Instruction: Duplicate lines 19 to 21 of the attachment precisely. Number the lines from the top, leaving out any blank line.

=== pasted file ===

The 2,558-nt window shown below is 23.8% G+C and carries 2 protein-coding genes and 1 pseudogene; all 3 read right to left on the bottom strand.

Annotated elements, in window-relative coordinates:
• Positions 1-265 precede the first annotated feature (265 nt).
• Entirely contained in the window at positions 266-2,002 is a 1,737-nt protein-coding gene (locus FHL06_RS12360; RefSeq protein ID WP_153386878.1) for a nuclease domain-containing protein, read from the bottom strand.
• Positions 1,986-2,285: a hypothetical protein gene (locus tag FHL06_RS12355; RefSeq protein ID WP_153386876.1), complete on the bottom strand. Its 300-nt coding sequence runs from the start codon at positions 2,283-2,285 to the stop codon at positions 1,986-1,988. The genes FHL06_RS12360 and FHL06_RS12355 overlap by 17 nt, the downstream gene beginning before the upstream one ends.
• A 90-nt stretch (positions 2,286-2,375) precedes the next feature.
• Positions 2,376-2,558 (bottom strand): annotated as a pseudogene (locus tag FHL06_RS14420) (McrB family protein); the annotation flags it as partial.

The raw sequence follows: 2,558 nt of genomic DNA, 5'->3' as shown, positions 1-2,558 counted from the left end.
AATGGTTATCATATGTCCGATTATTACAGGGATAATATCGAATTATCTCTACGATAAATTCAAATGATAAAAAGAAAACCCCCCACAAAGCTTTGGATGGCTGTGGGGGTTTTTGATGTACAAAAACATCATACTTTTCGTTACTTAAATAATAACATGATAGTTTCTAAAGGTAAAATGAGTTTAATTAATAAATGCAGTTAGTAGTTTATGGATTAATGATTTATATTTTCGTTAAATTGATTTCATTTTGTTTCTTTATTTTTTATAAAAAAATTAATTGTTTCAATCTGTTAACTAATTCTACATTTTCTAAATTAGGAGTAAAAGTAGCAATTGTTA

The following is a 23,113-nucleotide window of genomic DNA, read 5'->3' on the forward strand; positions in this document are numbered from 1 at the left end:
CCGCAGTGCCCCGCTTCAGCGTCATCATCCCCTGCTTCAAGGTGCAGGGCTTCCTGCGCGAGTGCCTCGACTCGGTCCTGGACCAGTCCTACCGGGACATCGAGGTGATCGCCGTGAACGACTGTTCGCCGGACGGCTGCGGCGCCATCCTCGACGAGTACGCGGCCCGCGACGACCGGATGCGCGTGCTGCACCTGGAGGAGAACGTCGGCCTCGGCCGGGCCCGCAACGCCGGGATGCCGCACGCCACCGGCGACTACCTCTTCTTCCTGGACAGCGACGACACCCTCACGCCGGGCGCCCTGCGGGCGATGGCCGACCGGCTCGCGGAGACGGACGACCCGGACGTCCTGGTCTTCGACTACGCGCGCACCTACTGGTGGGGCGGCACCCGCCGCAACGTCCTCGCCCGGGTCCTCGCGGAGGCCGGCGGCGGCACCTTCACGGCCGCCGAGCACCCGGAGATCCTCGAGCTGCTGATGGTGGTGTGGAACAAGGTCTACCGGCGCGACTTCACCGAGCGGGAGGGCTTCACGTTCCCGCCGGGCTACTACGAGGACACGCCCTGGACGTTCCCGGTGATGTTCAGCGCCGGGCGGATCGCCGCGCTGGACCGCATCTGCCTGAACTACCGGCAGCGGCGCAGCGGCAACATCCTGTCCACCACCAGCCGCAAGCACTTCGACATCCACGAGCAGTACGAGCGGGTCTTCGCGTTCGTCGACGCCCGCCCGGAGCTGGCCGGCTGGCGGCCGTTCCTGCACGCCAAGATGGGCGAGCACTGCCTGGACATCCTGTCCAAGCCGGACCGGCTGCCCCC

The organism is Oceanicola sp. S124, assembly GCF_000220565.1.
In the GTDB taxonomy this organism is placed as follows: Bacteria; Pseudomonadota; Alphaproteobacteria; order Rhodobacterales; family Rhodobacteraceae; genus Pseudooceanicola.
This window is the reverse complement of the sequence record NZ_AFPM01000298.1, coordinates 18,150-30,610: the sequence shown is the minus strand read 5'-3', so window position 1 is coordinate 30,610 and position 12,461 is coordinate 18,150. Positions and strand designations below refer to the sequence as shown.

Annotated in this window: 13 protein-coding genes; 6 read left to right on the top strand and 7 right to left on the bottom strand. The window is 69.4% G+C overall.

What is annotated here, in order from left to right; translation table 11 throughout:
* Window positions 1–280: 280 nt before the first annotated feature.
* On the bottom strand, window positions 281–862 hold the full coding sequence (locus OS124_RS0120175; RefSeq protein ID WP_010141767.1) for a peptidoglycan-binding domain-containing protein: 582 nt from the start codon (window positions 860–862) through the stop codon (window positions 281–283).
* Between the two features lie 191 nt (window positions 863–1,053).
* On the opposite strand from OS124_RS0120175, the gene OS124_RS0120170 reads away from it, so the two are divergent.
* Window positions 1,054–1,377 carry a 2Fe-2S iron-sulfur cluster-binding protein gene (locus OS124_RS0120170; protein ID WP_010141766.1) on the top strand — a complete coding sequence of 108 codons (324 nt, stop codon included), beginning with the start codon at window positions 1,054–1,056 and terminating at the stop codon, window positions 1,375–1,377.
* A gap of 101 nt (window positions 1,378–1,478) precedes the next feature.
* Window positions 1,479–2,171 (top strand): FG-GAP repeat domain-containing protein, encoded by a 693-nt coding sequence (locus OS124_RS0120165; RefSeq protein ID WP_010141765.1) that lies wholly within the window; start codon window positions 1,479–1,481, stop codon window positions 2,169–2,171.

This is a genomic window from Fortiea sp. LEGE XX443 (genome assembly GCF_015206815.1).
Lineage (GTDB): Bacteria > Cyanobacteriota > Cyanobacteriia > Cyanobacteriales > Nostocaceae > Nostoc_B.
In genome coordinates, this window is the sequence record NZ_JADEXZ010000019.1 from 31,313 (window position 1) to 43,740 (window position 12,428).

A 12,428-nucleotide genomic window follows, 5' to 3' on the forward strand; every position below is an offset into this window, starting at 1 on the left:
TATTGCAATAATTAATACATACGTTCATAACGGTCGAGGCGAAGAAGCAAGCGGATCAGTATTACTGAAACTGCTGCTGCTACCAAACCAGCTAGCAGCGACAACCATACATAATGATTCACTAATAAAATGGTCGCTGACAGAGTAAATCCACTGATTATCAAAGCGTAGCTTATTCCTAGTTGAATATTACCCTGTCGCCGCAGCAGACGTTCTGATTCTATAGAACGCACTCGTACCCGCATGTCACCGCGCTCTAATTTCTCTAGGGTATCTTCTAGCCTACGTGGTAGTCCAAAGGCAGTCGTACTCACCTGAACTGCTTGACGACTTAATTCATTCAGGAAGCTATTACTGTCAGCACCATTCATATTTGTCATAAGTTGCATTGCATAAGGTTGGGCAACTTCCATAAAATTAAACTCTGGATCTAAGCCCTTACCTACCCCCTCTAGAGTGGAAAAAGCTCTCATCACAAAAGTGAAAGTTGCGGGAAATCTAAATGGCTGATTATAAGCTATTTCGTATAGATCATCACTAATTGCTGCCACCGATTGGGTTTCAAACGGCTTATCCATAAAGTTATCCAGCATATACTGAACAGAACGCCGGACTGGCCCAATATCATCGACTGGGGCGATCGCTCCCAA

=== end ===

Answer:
* Between the two features lie 191 nt (window positions 863–1,053).
* On the opposite strand from OS124_RS0120175, the gene OS124_RS0120170 reads away from it, so the two are divergent.
* Window positions 1,054–1,377 carry a 2Fe-2S iron-sulfur cluster-binding protein gene (locus OS124_RS0120170; protein ID WP_010141766.1) on the top strand — a complete coding sequence of 108 codons (324 nt, stop codon included), beginning with the start codon at window positions 1,054–1,056 and terminating at the stop codon, window positions 1,375–1,377.